For more images of starlets & cheetahs, be sure to visit this post from the Pictures blog.

All images from internet searches.


Bon Weekend!

"On the pleasant shore of the French Riviera, about half way between Marseilles and the Italian border, stands a large, proud, rose-colored hotel. Deferential palms cool its flushed facade, and before it stretches a short dazzling beach. Lately it has become a summer resort of notable and fashionable people; a decade ago it was almost deserted after its English clientele went north in April. Now, many bungalows cluster near it, but when this story begins only the cupolas of a dozen old villas rotted like water lilies among the massed pines between Gausse's Hôtel des Étrangers and Cannes, five miles away."

-F. Scott Fitzgerald, Tender is the Night, 1933

Image: Bibi at the Eden Roc Hotel, 1920; Jacques Henri Lartigue


Picasso, The Steins, and Modern Art in San Francisco

Pablo Picasso, Paul as Harlequin, 1924. Musée National Picasso, Paris

One of the highlights of my Spring reading included Amanda Vaill’s Everybody was So Young, a fantastic biography of Sara & Gerald Murphy. Their presence is at the very core of the Occidental art world after World War I. They supported the artists that created the “Lost Generation” culture not only financially, but also with their loyal friendship. The Hemingways, Dos Passoses, Picassos, Porters, MacLeishes, and Fitzgeralds all met together around the Murphy family. As it usually happens, this book was just the beginning of this year’s fascination with this time period in art, writing, and culture. It seems Woody Allen is also obsessed with this time period, and luckily a few San Francisco art museums are too.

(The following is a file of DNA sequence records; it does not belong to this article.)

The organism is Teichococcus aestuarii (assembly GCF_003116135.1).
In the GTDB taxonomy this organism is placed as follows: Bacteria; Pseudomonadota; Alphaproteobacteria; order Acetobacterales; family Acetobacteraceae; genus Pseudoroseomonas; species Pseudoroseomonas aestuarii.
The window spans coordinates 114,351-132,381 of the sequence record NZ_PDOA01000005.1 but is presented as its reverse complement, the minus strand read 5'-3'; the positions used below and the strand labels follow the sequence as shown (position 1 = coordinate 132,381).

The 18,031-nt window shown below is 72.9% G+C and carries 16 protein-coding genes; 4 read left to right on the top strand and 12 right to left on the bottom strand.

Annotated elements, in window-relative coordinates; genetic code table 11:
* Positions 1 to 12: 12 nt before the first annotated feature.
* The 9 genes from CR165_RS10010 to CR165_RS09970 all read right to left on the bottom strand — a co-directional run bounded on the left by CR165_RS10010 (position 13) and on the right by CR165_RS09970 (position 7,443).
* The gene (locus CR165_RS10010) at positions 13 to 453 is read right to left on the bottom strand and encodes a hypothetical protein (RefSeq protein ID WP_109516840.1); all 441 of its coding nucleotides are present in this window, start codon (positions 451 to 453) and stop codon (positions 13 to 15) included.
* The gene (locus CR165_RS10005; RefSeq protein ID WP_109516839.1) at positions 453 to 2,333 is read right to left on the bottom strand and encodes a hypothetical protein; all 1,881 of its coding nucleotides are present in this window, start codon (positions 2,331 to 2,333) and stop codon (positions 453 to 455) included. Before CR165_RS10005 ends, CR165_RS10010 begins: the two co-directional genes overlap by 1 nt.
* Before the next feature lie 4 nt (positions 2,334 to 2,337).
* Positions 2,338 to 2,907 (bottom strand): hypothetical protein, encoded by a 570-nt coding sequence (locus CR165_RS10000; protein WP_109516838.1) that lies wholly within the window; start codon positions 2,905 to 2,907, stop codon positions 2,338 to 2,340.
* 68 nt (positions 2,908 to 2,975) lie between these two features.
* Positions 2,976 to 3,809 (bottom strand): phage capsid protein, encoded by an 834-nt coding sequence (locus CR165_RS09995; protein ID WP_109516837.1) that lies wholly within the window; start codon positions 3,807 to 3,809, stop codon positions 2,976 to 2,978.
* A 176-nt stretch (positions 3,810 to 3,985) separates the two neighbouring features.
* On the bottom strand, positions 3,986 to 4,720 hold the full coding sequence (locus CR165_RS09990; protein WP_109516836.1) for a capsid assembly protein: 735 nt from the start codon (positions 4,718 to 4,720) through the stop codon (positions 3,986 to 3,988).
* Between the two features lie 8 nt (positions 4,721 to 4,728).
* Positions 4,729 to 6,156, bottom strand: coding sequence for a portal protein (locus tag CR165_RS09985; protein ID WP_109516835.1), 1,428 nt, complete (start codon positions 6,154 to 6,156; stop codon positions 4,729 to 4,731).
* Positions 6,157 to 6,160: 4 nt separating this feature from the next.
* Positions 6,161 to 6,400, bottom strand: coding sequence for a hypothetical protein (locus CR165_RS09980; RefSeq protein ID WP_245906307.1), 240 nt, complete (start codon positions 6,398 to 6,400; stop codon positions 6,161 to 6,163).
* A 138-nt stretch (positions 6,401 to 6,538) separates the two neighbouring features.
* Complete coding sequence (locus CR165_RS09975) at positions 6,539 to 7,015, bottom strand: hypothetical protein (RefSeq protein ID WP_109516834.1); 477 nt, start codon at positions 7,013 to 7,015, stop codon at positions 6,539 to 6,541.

The only glaring flaw I found in Woody Allen’s charming new Midnight in Paris, was that of the omission of the Murphys. How could all of these other wonderful artists and writers come to life without a mention of them? (It is thought that Picasso even may have had an affair with Sara Murphy, having drawn her a number of times on the beach in the south of France. Hemingway was also known to have a crush.) Personal criticism aside, the film provides a lovely glimpse into the Parisian art world of the 1920s and gives lively form to the relationship between Pablo Picasso & Gertrude Stein. If you’re even awake in San Francisco this month, you’ll surely be aware of two major art exhibitions involving these two. Picasso – Masterpieces from the Musée National Picasso, Paris is now open at the de Young Museum, while The Steins Collect graces the walls at the SFMOMA.